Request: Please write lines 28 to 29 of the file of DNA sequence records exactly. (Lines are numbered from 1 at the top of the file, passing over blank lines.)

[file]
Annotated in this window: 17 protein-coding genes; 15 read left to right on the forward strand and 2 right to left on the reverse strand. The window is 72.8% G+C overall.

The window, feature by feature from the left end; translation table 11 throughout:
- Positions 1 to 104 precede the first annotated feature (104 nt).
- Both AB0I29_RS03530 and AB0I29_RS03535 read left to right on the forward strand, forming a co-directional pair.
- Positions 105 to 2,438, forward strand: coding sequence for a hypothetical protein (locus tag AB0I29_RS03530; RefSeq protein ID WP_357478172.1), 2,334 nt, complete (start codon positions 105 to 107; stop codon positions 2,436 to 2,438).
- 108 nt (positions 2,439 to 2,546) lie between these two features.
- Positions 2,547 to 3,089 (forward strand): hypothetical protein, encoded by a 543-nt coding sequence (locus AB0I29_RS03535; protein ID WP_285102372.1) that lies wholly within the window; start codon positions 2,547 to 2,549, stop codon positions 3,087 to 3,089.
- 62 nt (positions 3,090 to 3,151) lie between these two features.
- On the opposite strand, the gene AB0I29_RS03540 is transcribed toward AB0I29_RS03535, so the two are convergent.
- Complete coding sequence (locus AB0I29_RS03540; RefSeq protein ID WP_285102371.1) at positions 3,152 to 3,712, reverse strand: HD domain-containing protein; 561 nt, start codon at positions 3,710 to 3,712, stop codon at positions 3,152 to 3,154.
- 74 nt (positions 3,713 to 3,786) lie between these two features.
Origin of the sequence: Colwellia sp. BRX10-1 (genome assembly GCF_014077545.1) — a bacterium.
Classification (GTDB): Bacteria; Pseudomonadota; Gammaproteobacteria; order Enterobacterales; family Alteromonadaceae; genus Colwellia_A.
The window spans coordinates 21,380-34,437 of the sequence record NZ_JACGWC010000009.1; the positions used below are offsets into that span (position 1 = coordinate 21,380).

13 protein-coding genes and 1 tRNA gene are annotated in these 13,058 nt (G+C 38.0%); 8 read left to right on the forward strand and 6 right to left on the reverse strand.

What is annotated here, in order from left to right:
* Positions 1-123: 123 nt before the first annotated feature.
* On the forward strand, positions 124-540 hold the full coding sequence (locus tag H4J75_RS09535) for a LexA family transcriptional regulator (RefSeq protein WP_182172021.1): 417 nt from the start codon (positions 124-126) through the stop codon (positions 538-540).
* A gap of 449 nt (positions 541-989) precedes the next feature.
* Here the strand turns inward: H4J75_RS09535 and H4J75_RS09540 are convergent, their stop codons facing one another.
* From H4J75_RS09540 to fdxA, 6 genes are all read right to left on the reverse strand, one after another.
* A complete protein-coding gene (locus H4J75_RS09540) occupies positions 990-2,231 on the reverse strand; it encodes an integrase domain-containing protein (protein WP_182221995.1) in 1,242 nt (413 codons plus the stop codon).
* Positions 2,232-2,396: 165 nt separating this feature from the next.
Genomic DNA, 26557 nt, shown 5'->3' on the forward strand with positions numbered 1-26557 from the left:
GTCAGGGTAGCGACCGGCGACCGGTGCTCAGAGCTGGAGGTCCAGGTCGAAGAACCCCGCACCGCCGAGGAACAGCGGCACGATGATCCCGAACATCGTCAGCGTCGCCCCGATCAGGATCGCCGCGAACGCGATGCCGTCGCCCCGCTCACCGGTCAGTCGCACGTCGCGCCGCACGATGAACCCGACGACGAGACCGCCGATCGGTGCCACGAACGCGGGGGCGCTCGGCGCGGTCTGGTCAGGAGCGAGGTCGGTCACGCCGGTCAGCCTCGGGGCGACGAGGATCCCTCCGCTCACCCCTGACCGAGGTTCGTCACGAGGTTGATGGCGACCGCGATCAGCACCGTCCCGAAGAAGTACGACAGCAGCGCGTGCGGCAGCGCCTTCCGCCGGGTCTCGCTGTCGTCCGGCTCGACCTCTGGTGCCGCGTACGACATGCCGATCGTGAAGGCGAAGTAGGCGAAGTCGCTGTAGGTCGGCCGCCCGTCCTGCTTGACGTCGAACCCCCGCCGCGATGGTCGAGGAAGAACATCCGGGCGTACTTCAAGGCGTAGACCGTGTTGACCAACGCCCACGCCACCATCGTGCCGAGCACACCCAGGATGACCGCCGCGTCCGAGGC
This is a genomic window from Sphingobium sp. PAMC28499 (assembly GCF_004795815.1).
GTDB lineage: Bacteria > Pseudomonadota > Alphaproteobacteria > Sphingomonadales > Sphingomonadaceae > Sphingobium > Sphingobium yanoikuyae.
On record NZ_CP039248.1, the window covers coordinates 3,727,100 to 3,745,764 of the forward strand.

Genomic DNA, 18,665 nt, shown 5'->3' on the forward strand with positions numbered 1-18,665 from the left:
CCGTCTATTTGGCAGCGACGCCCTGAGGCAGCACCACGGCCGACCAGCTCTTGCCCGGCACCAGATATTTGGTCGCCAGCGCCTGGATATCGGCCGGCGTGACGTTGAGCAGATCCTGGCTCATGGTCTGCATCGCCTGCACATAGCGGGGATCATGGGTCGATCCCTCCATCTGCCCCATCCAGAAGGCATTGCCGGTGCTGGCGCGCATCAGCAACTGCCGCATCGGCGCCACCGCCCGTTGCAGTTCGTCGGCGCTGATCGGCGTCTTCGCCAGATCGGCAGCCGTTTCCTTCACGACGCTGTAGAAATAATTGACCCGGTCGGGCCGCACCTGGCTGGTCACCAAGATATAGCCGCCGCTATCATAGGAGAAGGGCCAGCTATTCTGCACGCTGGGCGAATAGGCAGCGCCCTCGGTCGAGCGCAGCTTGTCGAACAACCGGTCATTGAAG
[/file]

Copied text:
On record NZ_CP039248.1, the window covers coordinates 3,727,100 to 3,745,764 of the forward strand.

Genomic DNA, 18,665 nt, shown 5'->3' on the forward strand with positions numbered 1-18,665 from the left: